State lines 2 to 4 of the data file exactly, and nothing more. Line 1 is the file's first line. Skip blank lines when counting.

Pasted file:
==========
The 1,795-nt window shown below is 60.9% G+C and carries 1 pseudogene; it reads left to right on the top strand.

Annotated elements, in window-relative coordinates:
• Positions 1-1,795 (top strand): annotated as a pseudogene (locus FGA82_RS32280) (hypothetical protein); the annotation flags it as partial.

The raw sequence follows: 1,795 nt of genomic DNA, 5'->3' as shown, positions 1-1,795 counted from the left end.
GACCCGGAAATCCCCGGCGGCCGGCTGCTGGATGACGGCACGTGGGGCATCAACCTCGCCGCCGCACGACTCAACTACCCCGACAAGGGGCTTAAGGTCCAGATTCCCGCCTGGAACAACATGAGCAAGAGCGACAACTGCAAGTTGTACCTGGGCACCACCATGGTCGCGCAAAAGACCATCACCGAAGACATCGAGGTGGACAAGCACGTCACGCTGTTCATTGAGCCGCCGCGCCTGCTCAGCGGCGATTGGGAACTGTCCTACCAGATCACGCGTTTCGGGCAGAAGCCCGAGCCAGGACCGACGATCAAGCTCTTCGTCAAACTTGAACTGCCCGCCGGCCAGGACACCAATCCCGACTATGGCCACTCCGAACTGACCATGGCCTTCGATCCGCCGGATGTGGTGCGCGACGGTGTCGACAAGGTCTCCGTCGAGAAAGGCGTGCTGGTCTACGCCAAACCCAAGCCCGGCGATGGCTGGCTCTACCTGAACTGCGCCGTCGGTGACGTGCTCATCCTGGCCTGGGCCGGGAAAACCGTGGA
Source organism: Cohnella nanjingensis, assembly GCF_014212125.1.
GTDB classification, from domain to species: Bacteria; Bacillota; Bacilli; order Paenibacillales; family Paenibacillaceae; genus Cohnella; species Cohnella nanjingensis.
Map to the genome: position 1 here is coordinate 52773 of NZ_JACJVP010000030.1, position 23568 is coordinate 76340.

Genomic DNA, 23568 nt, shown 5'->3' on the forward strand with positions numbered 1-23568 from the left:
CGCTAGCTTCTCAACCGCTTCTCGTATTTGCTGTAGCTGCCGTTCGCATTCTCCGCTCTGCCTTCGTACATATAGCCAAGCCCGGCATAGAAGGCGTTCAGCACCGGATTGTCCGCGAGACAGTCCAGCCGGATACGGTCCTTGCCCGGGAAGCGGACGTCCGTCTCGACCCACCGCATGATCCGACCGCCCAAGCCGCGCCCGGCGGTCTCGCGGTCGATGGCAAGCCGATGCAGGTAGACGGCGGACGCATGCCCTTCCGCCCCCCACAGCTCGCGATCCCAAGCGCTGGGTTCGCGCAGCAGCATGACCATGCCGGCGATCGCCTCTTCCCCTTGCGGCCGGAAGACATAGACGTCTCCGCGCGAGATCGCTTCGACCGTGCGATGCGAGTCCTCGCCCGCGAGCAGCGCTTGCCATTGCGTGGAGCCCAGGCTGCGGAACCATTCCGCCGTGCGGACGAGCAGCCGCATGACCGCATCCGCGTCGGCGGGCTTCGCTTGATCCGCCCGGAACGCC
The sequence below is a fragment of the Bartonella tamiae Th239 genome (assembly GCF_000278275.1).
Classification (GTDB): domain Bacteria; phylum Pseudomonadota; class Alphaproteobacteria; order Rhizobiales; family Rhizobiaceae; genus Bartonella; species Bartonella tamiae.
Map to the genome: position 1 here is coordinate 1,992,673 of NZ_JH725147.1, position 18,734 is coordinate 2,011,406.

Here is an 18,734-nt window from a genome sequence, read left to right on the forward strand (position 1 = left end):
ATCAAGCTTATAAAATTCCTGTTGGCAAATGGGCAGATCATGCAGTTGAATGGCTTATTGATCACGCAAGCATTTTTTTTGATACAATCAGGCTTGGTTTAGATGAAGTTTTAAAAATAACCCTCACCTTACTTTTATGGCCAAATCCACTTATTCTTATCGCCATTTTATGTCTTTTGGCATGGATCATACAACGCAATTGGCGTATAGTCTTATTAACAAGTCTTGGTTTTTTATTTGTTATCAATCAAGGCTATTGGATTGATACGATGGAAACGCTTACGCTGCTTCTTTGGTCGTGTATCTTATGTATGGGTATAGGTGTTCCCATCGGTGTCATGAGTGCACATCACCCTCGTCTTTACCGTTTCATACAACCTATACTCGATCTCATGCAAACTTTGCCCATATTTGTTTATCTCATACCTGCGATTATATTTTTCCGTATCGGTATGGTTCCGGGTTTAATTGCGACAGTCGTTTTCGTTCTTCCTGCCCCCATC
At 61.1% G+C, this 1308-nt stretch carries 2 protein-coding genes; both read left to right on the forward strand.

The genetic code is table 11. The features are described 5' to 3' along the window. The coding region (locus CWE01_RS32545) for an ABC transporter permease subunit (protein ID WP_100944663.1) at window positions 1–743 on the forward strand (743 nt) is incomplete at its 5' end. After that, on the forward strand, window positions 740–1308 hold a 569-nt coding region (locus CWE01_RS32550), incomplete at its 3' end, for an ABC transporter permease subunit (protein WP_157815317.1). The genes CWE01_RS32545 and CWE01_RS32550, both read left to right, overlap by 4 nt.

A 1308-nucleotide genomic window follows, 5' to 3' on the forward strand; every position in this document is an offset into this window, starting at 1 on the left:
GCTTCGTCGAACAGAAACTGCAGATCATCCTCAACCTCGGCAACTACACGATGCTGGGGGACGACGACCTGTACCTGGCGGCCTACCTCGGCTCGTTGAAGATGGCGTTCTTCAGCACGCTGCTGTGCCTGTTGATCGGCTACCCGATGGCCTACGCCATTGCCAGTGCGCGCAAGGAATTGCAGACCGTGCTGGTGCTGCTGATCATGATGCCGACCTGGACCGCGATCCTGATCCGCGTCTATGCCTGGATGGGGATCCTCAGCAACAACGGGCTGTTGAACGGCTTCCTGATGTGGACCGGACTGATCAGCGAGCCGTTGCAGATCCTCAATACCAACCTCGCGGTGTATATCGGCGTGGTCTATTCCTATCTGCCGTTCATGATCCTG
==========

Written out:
Annotated elements, in window-relative coordinates:
• Positions 1-1,795 (top strand): annotated as a pseudogene (locus FGA82_RS32280) (hypothetical protein); the annotation flags it as partial.

The raw sequence follows: 1,795 nt of genomic DNA, 5'->3' as shown, positions 1-1,795 counted from the left end.